Matthew Ronan, a lending officer with Metro, is confident in the good fit of the budding partnership, which started just this past January.
“Metro’s mission is to provide people with the tools that are necessary to bring about financial stability, and to help people define and reach their personal goals. We are assisting the Forge with access to auto loans up to $5,000 for the transportation that clients need in order to get out and be able to earn an income,” he says.
Ronan underscores Dunigan’s statement that credit scores will not be used in determining approval. Rather, the two major factors for approvals of the loans will be the applicants’ ability and willingness to repay them. “Willingness is determined by the applicant demonstrating that they want to learn positive money management habits,” he says.
The program, which is still relatively new, has not closed any loans to date. But, Ronan says, “as the program moves forward, we at Metro are truly looking forward to assisting those individuals in need of transportation to get to and from work.”
While the folks at Forge Garage are also anticipating increased client interest and good developments in the partnership front in the near future, they have their hands full with company growth in other areas.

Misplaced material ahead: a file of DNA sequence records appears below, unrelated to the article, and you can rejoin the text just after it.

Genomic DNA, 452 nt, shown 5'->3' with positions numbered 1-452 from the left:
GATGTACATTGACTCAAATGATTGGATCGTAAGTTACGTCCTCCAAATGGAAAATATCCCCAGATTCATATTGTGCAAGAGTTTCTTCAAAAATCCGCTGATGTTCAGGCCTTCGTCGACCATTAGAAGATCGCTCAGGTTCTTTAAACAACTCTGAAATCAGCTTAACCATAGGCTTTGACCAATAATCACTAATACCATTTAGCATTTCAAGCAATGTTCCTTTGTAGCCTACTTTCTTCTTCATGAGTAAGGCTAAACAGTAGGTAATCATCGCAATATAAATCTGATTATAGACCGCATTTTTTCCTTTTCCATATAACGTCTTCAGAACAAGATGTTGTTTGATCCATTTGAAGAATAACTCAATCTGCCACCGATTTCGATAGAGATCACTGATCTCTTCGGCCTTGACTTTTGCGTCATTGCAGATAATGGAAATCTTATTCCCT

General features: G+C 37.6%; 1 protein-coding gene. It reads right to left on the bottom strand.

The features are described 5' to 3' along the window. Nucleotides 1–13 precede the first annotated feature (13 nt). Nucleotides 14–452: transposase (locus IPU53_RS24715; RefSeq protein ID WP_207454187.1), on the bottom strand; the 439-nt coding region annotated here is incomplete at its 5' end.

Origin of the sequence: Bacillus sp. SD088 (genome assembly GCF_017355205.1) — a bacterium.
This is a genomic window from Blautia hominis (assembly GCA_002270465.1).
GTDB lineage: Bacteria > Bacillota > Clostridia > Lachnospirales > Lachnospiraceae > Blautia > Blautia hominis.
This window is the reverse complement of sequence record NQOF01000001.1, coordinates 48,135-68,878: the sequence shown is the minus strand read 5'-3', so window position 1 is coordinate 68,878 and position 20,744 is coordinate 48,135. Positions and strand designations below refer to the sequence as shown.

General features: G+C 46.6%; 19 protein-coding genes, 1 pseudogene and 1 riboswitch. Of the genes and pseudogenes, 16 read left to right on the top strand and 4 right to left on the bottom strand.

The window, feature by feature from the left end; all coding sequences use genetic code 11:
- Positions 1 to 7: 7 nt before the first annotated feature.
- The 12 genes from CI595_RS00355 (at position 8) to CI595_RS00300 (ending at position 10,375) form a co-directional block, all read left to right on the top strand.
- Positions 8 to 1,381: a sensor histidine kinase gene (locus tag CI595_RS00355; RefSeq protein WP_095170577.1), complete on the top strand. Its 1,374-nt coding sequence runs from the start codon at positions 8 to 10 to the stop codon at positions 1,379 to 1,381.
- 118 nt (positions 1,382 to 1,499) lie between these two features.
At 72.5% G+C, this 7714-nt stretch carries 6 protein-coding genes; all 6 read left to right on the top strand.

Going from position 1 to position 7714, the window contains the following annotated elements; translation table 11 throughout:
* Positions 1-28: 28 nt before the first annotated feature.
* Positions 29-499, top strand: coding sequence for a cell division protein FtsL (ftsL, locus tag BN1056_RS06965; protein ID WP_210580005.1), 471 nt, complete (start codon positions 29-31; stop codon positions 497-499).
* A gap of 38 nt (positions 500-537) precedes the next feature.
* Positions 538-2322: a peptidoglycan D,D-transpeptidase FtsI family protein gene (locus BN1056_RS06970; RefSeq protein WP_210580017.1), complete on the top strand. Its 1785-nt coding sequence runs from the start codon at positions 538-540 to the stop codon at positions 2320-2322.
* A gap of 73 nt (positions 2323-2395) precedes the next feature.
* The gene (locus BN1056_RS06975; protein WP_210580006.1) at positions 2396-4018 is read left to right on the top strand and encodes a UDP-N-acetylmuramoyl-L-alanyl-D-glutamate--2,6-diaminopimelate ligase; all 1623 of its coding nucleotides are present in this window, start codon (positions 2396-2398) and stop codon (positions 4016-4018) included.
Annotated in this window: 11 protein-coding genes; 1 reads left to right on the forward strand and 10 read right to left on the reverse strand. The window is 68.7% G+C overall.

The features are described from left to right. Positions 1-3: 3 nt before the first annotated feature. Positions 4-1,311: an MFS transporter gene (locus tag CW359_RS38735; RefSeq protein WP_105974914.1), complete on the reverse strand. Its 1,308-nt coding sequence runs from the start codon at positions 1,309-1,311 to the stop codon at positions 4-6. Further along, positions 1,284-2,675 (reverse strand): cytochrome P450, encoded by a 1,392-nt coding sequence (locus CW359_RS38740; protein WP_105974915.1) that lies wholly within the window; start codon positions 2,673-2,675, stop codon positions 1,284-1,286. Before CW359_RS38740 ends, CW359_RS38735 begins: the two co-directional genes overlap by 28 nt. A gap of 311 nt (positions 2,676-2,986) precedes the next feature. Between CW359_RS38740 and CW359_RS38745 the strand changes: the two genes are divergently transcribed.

“Part of our vision,” Dunigan reveals, “is to train and pay for students to get their mechanic certification. We want to offer them the chance to gain a skill set that one day could possibly be a career. We are in the process of expanding in this area.”
Forge Garage is also working towards securing a license to sell cars. Their motivation is to provide families with economical transportation that does not cost them more than they can afford to pay. The plan is to get cars donated to the garage, and then through their organizational partnership referral program these cars will be sold to families for a $500 fee.
Dunigan and the rest of his team are determined to put in whatever time and whatever hard work it will take to accomplish their mission of eliminating transportation barriers for families in the Flint area.
“We help families that are often forgotten about. We help them to obtain one of the most important things necessary for a healthy, functional life — reliable transportation. We serve families that have no other option. Either we help them out or they go without,” Dunigan says.
For many of those families, the Forge Garage has been a godsend. “One guy came in and had an estimate from somewhere else, and we saved him over $1,400. That’s $1,400 that he did not have. One family told us that because of what we did for them, they were able to get their car repaired and still pay their rent. That’s big,” Dunigan says.